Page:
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PKR Devaluation, Inflation, Raw Material Shortage Take Heavy Toll on Steel Industry

The country is facing a severe shortage of steel rebars as a result of the State Bank of Pakistan’s (SBP) inability to open Letters of Credit (LCs) for industry raw materials. The recent confirmation of energy price increases and a hike in the General Sales Tax (GST) as part of the International Monetary Fund (IMF) conditions aggravates the situation.

The Pakistan Association of Large Steel Producers (PALSP) has expressed grave concern about the current state of affairs in the steel industry, which is dealing with a rapidly deteriorating situation.

According to PALSP’s Secretary General, Wajid Bukhari, “The steel sector is in the midst of an unprecedented turmoil, with massive currency depreciation, shortage of raw materials, high inflation, and increased energy prices. The situation is extremely difficult and unviable for the steel industry to survive”.

The government has approved a revised circular debt management plan (CDMP) under various headings including quarterly tariff adjustments, deferred fuel price adjustment, and imposition of a surcharge of Rs. 1 per unit on big power consumers, where the tariff would be hiked around Rs. 7-8 per unit until August 2023.

This will have a direct inflationary impact of 7,000 Rs/ton, while increasing GST from 17 to 18 percent will have an additional impact of Rs. 3,000/tonne.

Deformed rebar prices are currently around Rs. 305,000/tonne, with inflationary pressures warranting further price increases. According to Bukhari, the steel sector has been hard hit due to difficulties in opening LCs and rapidly depleting foreign exchange reserves, resulting in a shortage of raw materials. “The manufacturers are forced to operate on very low capacities or to close their units, which has raised the cost of production and made it unviable to operate. Steel prices have risen as a result of massive rupee depreciation and demurrage detention charges on containers stuck at ports,” he said.

The PKR’s 24 percent depreciation over the last two quarters, combined with a 16 percent increase in inflation from 23.8 percent to the highest ever 27.6 percent, and finance charges raised by 13 percent from 15 percent to 17 percent, have thrown the industry into a tailspin.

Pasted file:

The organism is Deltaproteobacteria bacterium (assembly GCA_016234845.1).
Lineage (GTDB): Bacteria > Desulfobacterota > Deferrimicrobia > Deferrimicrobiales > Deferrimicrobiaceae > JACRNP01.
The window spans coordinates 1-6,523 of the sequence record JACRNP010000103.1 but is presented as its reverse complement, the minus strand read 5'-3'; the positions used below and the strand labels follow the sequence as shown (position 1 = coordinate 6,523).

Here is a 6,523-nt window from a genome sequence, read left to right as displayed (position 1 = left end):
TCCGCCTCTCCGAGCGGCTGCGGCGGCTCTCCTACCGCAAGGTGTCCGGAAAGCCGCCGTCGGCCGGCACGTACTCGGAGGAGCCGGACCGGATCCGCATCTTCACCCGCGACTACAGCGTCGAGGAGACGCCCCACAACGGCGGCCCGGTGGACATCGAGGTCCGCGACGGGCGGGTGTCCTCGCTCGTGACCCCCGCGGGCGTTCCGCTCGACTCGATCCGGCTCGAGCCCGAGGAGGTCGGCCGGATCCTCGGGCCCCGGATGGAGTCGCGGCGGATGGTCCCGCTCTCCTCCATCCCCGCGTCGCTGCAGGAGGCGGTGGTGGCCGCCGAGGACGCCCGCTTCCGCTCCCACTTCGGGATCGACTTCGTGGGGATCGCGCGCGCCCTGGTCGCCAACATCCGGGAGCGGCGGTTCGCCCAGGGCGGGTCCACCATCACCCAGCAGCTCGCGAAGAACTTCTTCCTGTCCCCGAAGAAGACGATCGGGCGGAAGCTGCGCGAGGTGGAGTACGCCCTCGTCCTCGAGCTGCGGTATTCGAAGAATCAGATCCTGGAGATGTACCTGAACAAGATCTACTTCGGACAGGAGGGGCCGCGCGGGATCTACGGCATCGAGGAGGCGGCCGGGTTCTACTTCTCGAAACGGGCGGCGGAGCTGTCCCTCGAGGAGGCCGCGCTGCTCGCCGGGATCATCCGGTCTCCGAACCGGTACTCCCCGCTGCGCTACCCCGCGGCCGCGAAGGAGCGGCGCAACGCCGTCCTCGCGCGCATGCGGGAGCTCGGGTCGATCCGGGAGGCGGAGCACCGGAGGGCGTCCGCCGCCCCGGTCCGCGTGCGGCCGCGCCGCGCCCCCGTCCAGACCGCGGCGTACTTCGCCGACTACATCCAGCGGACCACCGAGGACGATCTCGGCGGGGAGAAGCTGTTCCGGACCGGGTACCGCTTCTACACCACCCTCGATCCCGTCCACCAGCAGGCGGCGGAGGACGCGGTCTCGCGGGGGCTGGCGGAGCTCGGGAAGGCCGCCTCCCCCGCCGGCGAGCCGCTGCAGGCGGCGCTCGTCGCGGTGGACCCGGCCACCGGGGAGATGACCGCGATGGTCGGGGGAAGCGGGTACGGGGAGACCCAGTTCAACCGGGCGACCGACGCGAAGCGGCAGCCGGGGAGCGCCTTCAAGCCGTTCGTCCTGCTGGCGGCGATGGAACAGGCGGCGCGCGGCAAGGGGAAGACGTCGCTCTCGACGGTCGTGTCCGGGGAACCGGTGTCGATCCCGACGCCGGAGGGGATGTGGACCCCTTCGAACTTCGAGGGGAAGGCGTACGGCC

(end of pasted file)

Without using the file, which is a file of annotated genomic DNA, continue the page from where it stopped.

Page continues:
“The sudden depreciation of the rupee has caused billions of rupees in losses to the industry, and stakeholders fear an unprecedented change in prices of imported finished and raw materials if landed costs continue to rise,” Bukhari added. The removal of the dollar cap by the government to meet the International Monetary Fund’s demand has resulted in the Pakistani rupee falling to a historic low, and the steel industry is on the verge of collapse”.

Steel prices have begun to rise due to the massive depreciation of the PKR against the US dollar and the rise in petroleum prices. Due to the depreciation of the local currency, uncertain economic conditions, and high inflation, industries are forced to raise prices. The industry fears that this is just the beginning, and that consumers will face even more shocking price increases when the port releases the stuck imported containers that have been subjected to heavy demurrage and detentions.

The shortage of raw materials is caused by issues with the non-opening of LCs as a result of rapidly depleting foreign exchange reserves and a weakening rupee. Due to the scarcity, many steel manufacturers have been forced to operate at 30-40% capacity, using low-quality local scrap. The cash-strapped industry is on the verge of collapse as the cost of doing business rises due to the rupee’s massive depreciation.

PALSP is calling for immediate action to address the situation, and Bukhari emphasised, “The steel industry is a crucial contributor to the economy as one of the highest tax-paying industries in Pakistan, and we need immediate intervention from the government to resolve this crisis to have our LC’s open effective immediately. High interest rates, a devalued rupee, and a scarcity of raw materials are putting undue strain on steelmakers, and we urge the government to address these issues and assist the struggling steel sector.

 

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